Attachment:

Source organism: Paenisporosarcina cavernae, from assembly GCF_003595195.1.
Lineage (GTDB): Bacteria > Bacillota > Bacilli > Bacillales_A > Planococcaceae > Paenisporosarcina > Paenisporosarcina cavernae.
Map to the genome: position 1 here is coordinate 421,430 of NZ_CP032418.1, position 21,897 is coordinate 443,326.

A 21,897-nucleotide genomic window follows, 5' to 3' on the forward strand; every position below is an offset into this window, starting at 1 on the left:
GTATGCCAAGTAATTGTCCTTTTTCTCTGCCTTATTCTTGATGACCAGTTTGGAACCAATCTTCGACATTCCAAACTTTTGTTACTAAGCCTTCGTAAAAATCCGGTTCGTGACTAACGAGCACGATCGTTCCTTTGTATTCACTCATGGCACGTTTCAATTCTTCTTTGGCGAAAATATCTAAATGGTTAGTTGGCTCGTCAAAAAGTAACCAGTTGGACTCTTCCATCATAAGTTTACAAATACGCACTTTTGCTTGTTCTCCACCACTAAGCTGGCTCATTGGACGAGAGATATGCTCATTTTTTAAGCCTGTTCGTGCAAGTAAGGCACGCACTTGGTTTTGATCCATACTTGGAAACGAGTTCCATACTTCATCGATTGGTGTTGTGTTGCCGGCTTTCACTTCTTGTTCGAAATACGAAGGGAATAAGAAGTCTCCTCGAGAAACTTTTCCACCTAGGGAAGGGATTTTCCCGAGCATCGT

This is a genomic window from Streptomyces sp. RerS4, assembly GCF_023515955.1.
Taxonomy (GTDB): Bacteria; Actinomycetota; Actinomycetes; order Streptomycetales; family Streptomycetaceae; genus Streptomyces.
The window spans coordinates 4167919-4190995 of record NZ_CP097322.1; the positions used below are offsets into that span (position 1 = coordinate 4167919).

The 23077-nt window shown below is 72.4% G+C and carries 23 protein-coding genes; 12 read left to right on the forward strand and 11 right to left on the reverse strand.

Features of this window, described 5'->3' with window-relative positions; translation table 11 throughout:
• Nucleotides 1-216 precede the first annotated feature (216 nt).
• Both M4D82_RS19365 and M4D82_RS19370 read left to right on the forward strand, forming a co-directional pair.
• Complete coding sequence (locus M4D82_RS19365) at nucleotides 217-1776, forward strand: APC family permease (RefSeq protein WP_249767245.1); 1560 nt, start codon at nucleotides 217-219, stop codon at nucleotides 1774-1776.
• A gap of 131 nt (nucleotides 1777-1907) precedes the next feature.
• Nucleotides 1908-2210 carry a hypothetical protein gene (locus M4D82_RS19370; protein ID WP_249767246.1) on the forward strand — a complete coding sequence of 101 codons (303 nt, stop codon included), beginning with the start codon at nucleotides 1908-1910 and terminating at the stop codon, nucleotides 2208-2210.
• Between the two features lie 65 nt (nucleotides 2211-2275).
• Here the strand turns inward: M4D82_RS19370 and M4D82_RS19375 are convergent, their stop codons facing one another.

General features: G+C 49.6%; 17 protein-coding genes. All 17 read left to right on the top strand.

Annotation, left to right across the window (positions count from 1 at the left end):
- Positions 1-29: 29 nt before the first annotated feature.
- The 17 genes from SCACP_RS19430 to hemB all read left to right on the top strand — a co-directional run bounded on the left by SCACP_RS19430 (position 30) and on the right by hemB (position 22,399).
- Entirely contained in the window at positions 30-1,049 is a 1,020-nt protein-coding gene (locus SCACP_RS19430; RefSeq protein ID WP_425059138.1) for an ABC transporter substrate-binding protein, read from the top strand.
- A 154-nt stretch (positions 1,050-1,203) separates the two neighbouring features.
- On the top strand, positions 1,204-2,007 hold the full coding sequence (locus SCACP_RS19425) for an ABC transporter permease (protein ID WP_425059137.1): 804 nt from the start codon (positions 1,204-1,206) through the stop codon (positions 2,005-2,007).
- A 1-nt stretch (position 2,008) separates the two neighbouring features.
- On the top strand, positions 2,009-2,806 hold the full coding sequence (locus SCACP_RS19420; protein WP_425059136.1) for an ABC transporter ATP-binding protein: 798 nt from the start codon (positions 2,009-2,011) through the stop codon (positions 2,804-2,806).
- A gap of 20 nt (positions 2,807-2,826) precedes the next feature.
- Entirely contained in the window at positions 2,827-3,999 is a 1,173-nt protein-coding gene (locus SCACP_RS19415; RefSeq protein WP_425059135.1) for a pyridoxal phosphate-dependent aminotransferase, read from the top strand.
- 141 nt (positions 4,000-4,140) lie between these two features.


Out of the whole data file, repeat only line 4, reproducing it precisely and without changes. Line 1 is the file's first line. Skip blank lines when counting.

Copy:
A 21,897-nucleotide genomic window follows, 5' to 3' on the forward strand; every position below is an offset into this window, starting at 1 on the left: